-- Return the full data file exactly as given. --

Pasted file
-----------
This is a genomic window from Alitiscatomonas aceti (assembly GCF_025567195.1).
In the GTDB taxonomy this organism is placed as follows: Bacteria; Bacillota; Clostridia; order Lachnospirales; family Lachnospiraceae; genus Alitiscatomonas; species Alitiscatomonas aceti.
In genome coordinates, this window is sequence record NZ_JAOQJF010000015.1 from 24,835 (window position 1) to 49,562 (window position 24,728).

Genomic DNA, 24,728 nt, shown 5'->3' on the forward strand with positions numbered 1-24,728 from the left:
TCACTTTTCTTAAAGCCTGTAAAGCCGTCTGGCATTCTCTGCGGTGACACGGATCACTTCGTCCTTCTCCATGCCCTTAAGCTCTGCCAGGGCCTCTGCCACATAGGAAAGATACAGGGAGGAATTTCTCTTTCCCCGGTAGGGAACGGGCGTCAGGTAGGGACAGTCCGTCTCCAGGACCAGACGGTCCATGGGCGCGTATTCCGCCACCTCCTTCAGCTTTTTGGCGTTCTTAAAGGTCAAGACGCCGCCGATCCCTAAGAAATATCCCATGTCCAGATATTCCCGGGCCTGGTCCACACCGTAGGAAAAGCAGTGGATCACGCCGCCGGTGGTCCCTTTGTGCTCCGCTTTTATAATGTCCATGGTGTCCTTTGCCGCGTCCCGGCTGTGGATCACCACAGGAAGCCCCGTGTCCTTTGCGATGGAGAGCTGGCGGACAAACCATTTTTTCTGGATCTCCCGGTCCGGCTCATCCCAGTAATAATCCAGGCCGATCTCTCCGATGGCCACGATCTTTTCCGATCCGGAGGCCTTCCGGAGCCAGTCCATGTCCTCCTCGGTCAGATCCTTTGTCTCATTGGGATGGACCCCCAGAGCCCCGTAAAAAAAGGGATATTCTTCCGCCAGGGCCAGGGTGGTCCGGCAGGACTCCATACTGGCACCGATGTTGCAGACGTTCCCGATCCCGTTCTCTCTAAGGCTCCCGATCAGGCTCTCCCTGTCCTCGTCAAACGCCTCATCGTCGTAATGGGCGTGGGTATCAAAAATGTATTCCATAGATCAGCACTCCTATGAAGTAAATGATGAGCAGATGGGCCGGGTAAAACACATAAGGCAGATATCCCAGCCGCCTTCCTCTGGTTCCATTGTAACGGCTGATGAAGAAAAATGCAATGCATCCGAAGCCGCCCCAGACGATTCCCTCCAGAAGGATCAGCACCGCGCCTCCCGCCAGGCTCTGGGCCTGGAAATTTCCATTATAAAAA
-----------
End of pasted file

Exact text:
This is a genomic window from Alitiscatomonas aceti (assembly GCF_025567195.1).
In the GTDB taxonomy this organism is placed as follows: Bacteria; Bacillota; Clostridia; order Lachnospirales; family Lachnospiraceae; genus Alitiscatomonas; species Alitiscatomonas aceti.
In genome coordinates, this window is sequence record NZ_JAOQJF010000015.1 from 24,835 (window position 1) to 49,562 (window position 24,728).

Genomic DNA, 24,728 nt, shown 5'->3' on the forward strand with positions numbered 1-24,728 from the left:
TCACTTTTCTTAAAGCCTGTAAAGCCGTCTGGCATTCTCTGCGGTGACACGGATCACTTCGTCCTTCTCCATGCCCTTAAGCTCTGCCAGGGCCTCTGCCACATAGGAAAGATACAGGGAGGAATTTCTCTTTCCCCGGTAGGGAACGGGCGTCAGGTAGGGACAGTCCGTCTCCAGGACCAGACGGTCCATGGGCGCGTATTCCGCCACCTCCTTCAGCTTTTTGGCGTTCTTAAAGGTCAAGACGCCGCCGATCCCTAAGAAATATCCCATGTCCAGATATTCCCGGGCCTGGTCCACACCGTAGGAAAAGCAGTGGATCACGCCGCCGGTGGTCCCTTTGTGCTCCGCTTTTATAATGTCCATGGTGTCCTTTGCCGCGTCCCGGCTGTGGATCACCACAGGAAGCCCCGTGTCCTTTGCGATGGAGAGCTGGCGGACAAACCATTTTTTCTGGATCTCCCGGTCCGGCTCATCCCAGTAATAATCCAGGCCGATCTCTCCGATGGCCACGATCTTTTCCGATCCGGAGGCCTTCCGGAGCCAGTCCATGTCCTCCTCGGTCAGATCCTTTGTCTCATTGGGATGGACCCCCAGAGCCCCGTAAAAAAAGGGATATTCTTCCGCCAGGGCCAGGGTGGTCCGGCAGGACTCCATACTGGCACCGATGTTGCAGACGTTCCCGATCCCGTTCTCTCTAAGGCTCCCGATCAGGCTCTCCCTGTCCTCGTCAAACGCCTCATCGTCGTAATGGGCGTGGGTATCAAAAATGTATTCCATAGATCAGCACTCCTATGAAGTAAATGATGAGCAGATGGGCCGGGTAAAACACATAAGGCAGATATCCCAGCCGCCTTCCTCTGGTTCCATTGTAACGGCTGATGAAGAAAAATGCAATGCATCCGAAGCCGCCCCAGACGATTCCCTCCAGAAGGATCAGCACCGCGCCTCCCGCCAGGCTCTGGGCCTGGAAATTTCCATTATAAAAA